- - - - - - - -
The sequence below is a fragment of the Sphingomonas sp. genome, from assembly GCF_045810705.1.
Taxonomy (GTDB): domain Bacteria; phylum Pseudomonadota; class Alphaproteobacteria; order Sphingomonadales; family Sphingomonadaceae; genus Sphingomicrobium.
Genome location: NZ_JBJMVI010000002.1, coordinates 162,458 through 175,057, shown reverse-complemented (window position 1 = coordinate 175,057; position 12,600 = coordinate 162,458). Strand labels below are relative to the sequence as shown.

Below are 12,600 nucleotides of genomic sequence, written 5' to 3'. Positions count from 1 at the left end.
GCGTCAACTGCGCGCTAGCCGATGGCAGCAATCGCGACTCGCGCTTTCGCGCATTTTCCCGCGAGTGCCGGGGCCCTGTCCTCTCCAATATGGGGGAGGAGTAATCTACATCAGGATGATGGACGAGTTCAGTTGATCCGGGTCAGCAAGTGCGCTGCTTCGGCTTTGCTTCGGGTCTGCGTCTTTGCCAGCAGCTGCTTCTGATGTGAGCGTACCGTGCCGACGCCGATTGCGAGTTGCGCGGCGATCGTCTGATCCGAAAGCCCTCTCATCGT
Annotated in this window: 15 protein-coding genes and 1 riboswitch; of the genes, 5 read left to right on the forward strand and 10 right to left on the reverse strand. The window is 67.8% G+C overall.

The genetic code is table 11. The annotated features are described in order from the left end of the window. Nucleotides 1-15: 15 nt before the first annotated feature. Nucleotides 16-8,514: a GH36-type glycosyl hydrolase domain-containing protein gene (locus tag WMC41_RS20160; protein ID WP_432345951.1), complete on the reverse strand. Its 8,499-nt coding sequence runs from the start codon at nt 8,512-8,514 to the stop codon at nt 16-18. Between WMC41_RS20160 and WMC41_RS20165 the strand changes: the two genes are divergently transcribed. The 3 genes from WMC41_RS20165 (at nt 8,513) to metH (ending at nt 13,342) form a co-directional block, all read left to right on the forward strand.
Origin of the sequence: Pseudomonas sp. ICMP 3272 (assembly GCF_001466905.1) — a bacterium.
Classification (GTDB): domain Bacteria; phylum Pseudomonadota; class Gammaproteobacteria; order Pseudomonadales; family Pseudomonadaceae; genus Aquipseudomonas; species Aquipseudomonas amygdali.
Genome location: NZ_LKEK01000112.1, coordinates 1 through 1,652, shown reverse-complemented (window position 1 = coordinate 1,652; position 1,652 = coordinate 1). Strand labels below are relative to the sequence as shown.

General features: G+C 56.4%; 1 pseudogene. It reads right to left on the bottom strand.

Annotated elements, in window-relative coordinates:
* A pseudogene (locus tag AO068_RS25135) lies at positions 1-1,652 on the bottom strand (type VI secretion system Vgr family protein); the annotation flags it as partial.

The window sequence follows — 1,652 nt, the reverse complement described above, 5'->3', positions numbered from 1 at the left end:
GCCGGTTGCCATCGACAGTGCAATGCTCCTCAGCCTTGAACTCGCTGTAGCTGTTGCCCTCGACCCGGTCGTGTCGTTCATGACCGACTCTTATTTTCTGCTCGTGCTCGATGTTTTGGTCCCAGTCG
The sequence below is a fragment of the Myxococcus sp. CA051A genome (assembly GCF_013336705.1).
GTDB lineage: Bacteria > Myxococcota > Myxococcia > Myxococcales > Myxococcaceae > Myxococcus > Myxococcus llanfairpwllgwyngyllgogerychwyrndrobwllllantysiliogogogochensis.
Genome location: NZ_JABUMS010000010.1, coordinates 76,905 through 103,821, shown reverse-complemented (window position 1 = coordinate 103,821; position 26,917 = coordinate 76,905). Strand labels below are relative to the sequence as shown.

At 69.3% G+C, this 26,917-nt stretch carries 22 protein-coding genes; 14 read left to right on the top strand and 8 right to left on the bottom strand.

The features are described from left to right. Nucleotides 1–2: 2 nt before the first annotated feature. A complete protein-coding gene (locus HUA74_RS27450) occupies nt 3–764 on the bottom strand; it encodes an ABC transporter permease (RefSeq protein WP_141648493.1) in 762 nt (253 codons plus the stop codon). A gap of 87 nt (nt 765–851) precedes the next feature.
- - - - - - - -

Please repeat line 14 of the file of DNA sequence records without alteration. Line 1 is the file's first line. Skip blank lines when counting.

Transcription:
The window sequence follows — 1,652 nt, the reverse complement described above, 5'->3', positions numbered from 1 at the left end: